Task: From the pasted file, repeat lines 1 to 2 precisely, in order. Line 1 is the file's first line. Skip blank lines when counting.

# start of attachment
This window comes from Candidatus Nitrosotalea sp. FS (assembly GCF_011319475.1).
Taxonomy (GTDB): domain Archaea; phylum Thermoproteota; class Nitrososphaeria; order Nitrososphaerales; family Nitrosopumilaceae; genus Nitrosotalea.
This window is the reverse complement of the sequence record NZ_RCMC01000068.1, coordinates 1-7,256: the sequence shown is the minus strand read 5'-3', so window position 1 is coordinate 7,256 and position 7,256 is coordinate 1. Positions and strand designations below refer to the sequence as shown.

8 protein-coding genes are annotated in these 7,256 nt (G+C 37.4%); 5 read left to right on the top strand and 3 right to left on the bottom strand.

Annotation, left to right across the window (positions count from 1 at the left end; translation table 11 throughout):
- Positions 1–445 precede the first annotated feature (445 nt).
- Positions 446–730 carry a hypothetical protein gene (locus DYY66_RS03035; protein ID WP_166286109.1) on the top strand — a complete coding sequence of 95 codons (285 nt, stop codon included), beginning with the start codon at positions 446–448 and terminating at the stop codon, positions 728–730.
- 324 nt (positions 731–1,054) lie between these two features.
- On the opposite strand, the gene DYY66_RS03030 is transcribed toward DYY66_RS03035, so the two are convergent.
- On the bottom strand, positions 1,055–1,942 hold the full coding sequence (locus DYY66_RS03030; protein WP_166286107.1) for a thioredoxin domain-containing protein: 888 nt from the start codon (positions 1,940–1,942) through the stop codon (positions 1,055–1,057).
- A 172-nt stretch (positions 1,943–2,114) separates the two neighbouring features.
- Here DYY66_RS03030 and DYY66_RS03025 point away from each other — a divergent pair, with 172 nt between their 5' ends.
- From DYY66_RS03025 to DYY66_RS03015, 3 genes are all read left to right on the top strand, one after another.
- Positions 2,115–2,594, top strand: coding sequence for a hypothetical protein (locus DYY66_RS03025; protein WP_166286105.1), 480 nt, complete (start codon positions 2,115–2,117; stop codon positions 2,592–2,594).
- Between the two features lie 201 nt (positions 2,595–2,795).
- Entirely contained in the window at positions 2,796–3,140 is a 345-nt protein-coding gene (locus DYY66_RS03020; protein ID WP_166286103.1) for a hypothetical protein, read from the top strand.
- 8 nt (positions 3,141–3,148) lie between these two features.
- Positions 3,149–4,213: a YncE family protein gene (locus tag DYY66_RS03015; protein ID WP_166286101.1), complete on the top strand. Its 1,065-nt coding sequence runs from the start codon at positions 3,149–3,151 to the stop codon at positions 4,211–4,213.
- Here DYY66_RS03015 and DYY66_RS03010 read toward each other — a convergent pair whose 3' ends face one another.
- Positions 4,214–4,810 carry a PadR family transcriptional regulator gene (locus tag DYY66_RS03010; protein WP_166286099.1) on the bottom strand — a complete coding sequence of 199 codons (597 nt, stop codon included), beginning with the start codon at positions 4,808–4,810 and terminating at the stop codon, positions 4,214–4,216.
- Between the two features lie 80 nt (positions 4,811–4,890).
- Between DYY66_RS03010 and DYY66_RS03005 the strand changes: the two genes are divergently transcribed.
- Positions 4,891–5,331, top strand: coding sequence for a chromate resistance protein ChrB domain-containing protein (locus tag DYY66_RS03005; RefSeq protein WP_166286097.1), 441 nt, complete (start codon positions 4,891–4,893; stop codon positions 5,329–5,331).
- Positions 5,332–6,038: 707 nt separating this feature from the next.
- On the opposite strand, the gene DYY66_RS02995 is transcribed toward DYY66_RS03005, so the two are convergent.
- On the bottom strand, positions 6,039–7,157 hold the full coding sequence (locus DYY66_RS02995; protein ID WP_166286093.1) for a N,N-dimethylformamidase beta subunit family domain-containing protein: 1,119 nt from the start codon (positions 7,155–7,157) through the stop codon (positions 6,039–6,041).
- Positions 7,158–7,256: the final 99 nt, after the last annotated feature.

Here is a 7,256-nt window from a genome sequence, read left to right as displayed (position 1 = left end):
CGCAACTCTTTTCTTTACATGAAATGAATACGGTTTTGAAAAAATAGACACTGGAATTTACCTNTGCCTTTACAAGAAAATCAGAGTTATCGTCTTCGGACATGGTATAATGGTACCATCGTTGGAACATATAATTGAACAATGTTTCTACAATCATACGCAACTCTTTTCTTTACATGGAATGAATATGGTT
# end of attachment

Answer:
This window comes from Candidatus Nitrosotalea sp. FS (assembly GCF_011319475.1).
Taxonomy (GTDB): domain Archaea; phylum Thermoproteota; class Nitrososphaeria; order Nitrososphaerales; family Nitrosopumilaceae; genus Nitrosotalea.